I've been off getting married and honeymooning, and hence seemed to have missed the discussion about danah boyd's paper on the class division between Facebook and Myspace. So please forgive the lateness of this posting.
Basically, boyd suggests that MySpace is used primarily by alternative, punk, and minority kids. It also has high usage among soldiers in Iraq. All this makes sense, since it started as a site for bands. On the other hand, Facebook is used more commonly by the elite, the educated, the "good kids," as well as military officers (which is an intersting note since the army has banned MySpace but not Facebook). This in turn makes sense because it started at Harvard and grew via college campuses.
I always find boyd's work fascinating and just wanted to share two observations in the spirit of adding to the discussion.
1. I recently spent a week in a small town (read: two roads) on a small island about an hour away from Seattle. While it claims to be progressive, it also lacked diversity of any kind. I bring this up because while I was there, I overheard a discussion between two high-school aged kids about Facebook versus MySpace. The gist was that Facebook was cooler. The reasoning? The Wall as opposed to Comments. Now there's a lot of things I love about Facebook, specifically the open source platform and the ability to import widgets to personalize your page that enables sharing at a much higher level than MySpace. But the Wall is no different from Comments in my opinion. I found it interesting that this seemed like a logical reason to someone for preferring one site over the other.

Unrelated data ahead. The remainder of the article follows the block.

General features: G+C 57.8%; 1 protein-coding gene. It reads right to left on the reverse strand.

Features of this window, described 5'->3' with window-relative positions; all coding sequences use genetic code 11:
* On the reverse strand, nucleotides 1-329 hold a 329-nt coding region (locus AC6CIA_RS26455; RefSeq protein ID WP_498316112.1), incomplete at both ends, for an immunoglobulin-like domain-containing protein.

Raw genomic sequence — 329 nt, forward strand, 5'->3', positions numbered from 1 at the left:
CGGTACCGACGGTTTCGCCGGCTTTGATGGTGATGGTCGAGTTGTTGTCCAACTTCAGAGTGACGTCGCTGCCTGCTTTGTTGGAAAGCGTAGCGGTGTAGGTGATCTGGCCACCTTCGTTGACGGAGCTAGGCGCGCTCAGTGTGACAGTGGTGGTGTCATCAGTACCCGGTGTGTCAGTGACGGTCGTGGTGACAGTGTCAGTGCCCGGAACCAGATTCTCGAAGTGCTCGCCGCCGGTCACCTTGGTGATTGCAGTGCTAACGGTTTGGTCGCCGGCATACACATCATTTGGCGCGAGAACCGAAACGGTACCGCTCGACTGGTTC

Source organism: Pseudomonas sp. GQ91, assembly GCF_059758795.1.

2. I have found that Facebook is competing with LinkedIn amongst my professional colleagues. While a few are on MySpace, most are on Facebook. Again, I would ask why? If both offer the general same functionality, what is so appealing about Facebook? And why do most of my coworkers here at Avenue A | Razorfish write off MySpace as something for teenagers? Again, I would suggest that it's a matter of perception. Facebook feels safer.
In both cases, the community has knowingly or unknowingly branded themselves. Or perhaps others have placed their perceptions on these two sites based on their own thoughts and attitudes. Whatever the case may be, boyd has made another very interesting observation, and one that we should acknowledge as we traipse through the digital realm.